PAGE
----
Tuesday, August 11, 2020

#MTBoSBLaugust - Why Do We Learn Mathematics?

I love this TED Talk by Arthur Benjamin on The Magic of Fibonacci Numbers. I particularly like the introduction. Here's how it begins.
"So why do we learn mathematics? Essentially, for three reasons: calculation, application, and last, and unfortunately least in terms of the time we give it, inspiration. 
Mathematics is the science of patterns, and we study it to learn how to think logically, critically and creatively, but too much of the mathematics that we learn in school is not effectively motivated, and when our students ask, "Why are we learning this?" then they often hear that they'll need it in an upcoming math class or on a future test. But wouldn't it be great if every once in a while we did mathematics simply because it was fun or beautiful or because it excited the mind?"
Learn more about these ideas and the beauty of Fibonacci numbers in Benjamin's talk.

I've been a puzzle-solver and game player for as long as I can remember. I love to do math for fun. I want more students to do math for fun and experience the joy of mathematics. I want them to experience the rush of exuberance and confidence  that comes with finding the solution to a challenging problem. I want more elementary teachers to see the value of puzzling through non-traditional problems and the long-term benefits it brings. I want them to make this a part of regular classroom instruction. Perhaps instruction is too strong a word. Maybe we need more general language about learning time, because students learn in more ways than just from traditional instruction.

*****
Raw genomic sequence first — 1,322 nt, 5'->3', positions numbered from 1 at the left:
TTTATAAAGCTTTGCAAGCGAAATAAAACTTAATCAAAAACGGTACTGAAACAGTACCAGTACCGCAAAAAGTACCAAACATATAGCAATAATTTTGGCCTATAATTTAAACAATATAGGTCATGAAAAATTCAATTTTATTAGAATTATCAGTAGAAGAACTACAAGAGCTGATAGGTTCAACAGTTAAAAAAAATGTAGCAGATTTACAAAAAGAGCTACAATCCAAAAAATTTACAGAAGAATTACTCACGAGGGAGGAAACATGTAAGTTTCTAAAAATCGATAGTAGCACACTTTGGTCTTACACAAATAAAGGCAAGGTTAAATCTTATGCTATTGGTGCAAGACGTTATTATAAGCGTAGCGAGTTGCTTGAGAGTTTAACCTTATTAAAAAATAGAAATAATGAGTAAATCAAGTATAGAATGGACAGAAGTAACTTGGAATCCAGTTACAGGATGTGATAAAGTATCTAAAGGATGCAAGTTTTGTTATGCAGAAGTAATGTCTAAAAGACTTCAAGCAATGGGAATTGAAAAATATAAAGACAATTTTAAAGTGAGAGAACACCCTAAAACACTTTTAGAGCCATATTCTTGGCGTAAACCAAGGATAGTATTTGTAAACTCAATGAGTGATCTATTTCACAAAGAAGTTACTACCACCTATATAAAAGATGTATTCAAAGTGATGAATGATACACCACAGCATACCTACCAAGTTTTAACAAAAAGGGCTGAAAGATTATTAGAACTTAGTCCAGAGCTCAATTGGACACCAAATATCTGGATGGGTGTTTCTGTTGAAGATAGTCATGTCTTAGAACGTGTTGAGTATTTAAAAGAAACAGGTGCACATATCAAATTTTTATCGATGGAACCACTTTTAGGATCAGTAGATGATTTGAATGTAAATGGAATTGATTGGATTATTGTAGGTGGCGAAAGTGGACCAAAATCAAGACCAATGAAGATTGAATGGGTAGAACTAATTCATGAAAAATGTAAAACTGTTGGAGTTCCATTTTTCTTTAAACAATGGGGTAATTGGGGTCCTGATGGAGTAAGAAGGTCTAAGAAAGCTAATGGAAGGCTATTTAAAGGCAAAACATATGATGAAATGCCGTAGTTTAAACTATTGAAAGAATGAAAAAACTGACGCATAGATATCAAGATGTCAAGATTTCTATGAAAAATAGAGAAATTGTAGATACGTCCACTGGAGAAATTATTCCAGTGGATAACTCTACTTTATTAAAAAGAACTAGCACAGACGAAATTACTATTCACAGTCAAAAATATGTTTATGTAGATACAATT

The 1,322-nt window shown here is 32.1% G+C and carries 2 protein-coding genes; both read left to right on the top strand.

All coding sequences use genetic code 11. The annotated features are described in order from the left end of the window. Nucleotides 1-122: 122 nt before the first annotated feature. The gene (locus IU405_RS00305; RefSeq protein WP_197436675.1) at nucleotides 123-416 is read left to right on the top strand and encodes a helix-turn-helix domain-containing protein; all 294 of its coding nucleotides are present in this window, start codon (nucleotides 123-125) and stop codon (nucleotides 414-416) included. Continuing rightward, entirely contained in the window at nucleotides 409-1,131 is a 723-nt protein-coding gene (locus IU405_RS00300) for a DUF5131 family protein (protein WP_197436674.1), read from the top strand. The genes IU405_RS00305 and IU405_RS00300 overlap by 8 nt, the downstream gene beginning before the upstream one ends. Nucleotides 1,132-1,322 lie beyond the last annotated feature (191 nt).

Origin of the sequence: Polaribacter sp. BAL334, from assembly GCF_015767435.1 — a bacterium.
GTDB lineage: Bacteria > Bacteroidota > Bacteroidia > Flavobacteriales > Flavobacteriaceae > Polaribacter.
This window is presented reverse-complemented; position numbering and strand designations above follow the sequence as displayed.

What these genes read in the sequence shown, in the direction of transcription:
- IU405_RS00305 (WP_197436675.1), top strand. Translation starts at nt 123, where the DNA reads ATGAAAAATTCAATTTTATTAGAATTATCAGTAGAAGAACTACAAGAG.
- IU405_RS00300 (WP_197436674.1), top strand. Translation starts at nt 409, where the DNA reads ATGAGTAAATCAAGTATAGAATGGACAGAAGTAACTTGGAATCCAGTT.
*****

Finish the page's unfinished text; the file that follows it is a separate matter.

This notion of math as inspiration and joy and beauty is exemplified in one of my favorite videos from Cracking the Cryptic. Yes, I love math and puzzles so much that I watch others solve problems. And honestly, I believe that I have become a better problem solver since playing along and listening to Simon Anthony talk through his thinking and solution strategies.)
If you haven't seen this video, you should take some time to watch it. It's 25 minutes that will astound you. And I'll bet when it's over you'll want to go out and start solving these non-traditional sudoku. 

That's it for day 11 of #MTBoSBlaugust. I hope you'll come back tomorrow to see what else I have to share.

1 comment:

  1. I love puzzles and one of the things I'm going to miss the most about my classroom is the Puzzle Table :( Thank you for sharing!